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  • Wild bees

    I was sizing up a shed painting job a few weeks ago and spotted white tailed bees going in and out of a pile of wood against the front right where the footings need fixing.
    The job is on hold now as they are doing good work pollinating all the fruit flowers. I can hear them humming when I sit in the shed to drink coffee.
    They are all over some dahlias that I saved from a thicket of weeds left behind by the previous plot holder.
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    Last edited by Plot70; 24-07-2020, 03:31 AM.

  • #2
    Aww, I love photos of bees (and other insects) busy in flower heads, and pleased to hear you left them bee (geddit? bee? hehe)
    Shortie

    "There are only two lasting bequests we can hope to give our children; one of these is roots, the other wings" - Hodding Carter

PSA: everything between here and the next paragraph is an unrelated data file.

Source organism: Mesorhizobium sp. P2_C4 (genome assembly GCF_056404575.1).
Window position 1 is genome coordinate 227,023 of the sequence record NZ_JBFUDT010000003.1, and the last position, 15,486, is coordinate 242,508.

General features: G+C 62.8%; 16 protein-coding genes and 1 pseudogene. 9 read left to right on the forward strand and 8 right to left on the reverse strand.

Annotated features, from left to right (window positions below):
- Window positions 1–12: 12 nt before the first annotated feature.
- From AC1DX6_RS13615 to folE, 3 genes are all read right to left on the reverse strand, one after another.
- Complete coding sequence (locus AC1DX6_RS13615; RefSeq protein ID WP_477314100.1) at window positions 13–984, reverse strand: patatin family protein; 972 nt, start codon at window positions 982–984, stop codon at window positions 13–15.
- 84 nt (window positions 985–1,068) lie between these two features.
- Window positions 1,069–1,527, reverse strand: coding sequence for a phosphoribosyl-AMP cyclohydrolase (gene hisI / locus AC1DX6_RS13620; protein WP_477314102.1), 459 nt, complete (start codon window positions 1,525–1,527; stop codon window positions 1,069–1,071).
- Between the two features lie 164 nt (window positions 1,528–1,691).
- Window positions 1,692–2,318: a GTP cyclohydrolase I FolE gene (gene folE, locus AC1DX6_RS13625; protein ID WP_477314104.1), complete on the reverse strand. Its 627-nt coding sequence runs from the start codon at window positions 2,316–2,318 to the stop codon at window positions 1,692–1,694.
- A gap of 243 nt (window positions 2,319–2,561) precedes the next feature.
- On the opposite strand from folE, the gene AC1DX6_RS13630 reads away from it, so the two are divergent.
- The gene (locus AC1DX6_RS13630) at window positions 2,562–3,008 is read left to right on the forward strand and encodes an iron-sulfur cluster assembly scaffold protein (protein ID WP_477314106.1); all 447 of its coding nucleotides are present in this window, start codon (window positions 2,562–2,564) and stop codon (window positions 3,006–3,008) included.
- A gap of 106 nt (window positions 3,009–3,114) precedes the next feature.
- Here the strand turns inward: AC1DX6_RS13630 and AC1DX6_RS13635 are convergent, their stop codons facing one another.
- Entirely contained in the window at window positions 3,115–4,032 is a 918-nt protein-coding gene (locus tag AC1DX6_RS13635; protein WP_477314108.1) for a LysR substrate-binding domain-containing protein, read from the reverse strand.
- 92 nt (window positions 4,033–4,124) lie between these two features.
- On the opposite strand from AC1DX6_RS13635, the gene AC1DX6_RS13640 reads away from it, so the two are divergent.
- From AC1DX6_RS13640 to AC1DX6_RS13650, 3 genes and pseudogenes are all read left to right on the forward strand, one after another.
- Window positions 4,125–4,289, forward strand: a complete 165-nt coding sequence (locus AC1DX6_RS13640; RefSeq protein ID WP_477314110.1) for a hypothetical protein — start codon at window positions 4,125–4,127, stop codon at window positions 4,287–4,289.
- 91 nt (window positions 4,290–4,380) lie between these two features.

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    • #3
      As you probably know, being bumblebees the colony you have will finish up naturally later this year - most likely in November.

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      • #4
        I looked them up on the web.
        Once the queens have flown they will be finished.
        They are useful while they last as well as being cute.

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        • #5
          It looks like they are going for a second brood of queens. There are now both queens and workers using the nest entrance.
          There are plenty of workers looking very busy.

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          • #6
            Excellent news - I had an early (May) swarm leave one of my hives this year, and set up home in a hollow in a huge ash tree in a neighbour's garden. They appear to be doing well and I have high hopes for them surviving the coming winter.

            PS I'm really a bee-minder rather than a bee-keeper, so my methods make no commercial sense.